The manuscript belongs on the Boucicaut side of the divide. Many of the miniatures have startling parallels with scenes in the Boucicaut Hours itself and others from the workshop, such as the single leaf showing a funeral sold in these rooms, 10 December 1996, lot 18 (£22,000). Here are all the characteristics of the Master, including his astonishingly innovative colours – bright pale green, vivid orange, mauve, and two types of gold. Here are the remarkable silver lattice windows streaming light (fol.19r). Figures are tall and disdainful, such as the Magi; animals simper. There are wonderful details, flowerpots on the Virgin’s windowsill, green grass in Jesus’s manger, and the priests’ lectern draped in coloured cloth.
The miniatures are:
(1) folio 19r, the Annunciation, 98mm. by 64mm., set partly within a private chapel with a vaulted starry ceiling, the Virgin with her book on the folds of her robe, Gabriel falling to his knees, God appearing in a celestial throng of cherubim in a central archway; floral border including three birds.
(2) folio 42r, the Visitation, 100mm. by 62mm., the Virgin and Saint Anne embracing, in a flower-strewn meadow, a rock to the left, tessellated ground; ivyleaf and floral border.
(3) folio 52v, the Nativity, 100mm. by 63mm., the Child in a manger of grass, the Virgin kneeling, Joseph standing, wattled enclosure, ox and ass, tessellated background; ivyleaf and floral border.
(4) folio 58v, the Annunciation to the Shepherds, 99mm. by 63mm., one shepherd seated, one standing, six sheep, a dog gazing up at a half-length angel with a banderole ‘Gloria in excelsis deo’ against a red and gold sky; ivyleaf and floral border.
(5) folio 63r, the Adoration of the Magi, 98mm. by 62mm., the Virgin and Child seated on the left, one king kneeling, two standing, the star above; ivyleaf and floral border.
(6) folio 67v, the Presentation in the Temple, 101mm. by 62mm., the Virgin and her maidservant standing with the Child, Simeon waiting across the altar with his hands beneath a cloth, tessellated ground; ivyleaf and floral border.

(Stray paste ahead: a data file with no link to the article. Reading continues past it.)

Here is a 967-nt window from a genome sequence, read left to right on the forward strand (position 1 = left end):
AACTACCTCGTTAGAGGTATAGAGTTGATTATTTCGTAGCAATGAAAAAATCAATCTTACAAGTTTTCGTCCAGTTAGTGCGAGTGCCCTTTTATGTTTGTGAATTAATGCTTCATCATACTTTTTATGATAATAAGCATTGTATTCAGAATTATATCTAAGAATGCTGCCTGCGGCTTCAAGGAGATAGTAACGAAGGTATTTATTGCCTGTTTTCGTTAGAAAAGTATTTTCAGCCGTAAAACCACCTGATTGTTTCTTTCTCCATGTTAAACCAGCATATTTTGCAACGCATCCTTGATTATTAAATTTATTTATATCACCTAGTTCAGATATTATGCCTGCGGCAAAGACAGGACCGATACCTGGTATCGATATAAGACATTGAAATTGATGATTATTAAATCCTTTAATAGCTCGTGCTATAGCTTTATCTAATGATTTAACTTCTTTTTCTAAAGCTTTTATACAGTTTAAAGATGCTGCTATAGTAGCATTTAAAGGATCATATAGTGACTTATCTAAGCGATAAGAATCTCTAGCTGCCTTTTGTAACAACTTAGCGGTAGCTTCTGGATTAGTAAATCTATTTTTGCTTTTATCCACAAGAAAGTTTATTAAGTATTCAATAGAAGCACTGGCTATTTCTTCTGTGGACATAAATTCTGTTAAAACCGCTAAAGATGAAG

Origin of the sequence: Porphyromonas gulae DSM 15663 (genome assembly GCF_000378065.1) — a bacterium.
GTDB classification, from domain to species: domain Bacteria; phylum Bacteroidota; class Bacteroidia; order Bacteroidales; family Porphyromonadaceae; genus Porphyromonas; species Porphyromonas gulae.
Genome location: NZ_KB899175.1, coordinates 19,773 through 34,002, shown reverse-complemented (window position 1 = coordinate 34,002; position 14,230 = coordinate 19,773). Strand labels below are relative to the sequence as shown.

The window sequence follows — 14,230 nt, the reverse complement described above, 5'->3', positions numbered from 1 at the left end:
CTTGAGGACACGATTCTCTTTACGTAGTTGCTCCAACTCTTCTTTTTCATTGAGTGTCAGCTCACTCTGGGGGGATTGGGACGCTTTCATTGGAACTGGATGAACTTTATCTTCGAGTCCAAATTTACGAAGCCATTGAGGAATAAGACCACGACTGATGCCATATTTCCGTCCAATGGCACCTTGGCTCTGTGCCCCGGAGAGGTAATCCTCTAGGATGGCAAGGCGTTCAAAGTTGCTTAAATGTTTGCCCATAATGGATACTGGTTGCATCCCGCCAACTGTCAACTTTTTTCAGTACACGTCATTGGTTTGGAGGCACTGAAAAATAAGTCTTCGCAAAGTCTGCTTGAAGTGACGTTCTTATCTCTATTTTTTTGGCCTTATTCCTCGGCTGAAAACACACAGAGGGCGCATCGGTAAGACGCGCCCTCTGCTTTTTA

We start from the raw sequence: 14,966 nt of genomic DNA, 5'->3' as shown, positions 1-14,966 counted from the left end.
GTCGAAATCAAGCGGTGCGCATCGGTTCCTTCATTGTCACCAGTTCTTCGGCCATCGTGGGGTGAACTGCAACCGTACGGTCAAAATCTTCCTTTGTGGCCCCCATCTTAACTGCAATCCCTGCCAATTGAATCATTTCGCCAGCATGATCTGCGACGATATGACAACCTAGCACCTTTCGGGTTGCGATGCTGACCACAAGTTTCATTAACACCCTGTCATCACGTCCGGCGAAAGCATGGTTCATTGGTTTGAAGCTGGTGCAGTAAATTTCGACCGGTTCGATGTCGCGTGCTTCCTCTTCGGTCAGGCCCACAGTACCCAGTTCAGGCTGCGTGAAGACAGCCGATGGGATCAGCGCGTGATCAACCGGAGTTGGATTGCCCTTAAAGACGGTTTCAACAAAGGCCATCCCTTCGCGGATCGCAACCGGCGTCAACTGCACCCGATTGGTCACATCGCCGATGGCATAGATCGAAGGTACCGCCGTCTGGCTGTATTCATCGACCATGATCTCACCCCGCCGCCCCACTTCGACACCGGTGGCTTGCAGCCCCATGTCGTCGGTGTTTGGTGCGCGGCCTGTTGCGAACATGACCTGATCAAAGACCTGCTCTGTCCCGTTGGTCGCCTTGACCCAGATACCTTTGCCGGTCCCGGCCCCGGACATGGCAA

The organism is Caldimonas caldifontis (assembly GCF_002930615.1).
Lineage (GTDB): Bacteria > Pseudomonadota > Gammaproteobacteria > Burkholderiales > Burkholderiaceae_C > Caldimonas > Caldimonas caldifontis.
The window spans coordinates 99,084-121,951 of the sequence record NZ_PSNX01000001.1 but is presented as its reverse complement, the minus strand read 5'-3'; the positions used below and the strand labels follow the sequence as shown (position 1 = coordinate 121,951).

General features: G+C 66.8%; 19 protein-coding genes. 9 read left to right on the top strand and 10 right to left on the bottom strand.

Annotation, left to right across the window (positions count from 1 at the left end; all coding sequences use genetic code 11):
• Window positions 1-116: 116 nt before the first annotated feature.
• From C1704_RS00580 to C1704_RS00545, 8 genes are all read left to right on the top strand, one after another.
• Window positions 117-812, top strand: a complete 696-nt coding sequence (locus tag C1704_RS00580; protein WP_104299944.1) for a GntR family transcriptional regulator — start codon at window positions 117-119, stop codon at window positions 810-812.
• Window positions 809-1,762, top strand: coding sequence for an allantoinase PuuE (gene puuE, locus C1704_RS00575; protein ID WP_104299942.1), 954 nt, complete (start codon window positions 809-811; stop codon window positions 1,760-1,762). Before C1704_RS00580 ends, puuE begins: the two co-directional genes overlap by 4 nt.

(7) folio 72r, the Flight into Egypt, 102mm. by 60mm., Joseph looking back as he leads the donkey through a flowery meadow, tessellated ground; ivyleaf and floral border.
(8) folio 85r, God enthroned in majesty, 95mm. by 64mm., seated on an architectural throne with the Sacraments on one pillar and the Commandments on the other, the symbols of the Evangelists hovering in each corner, dark red starry ground; floral border including a bird.
(9) folio 103v, the Crucifixion, 97mm. by 64mm., the Virgin and Saint John standing at the sides, dark red ground heightened in gold with an arc of blue sky above with sun, moon and stars; ivyleaf and floral border.
(10) folio 115v, a funeral Mass, 100mm. by 62mm., a bier in the foreground behind two lighted tapers, three priests singing from a book on the left, three hooded mourners on the right, background of lush green plantstems on a burnished gold ground; ivyleaf and floral border.
The smaller miniatures show: 1, a man warming his hands by a fire (fol. 1r), 2, gathering firewood (fol.2r), 3, planting shrubs (fol.3r), 4, carrying bunches of flowers (fol.4r), 5, riding a white horse (fol.5r), 6, mowing (fol.6r), 7, harvesting wheat (fol.7r), 8, threshing (fol.8r), 9, trampling grapes (fol.9r), 10, sowing (fol.10r), 11, knocking down acorns for pigs (fol.11r), 12, killing a pig (fol.12r), 13, Saint John on Patmos (fol.13r), 14, Saint Luke writing at a desk (fol.14r), 15, Saint Matthew writing a scroll on his lap (fol.15v), and 16, Saint Mark at his desk (fol.17r).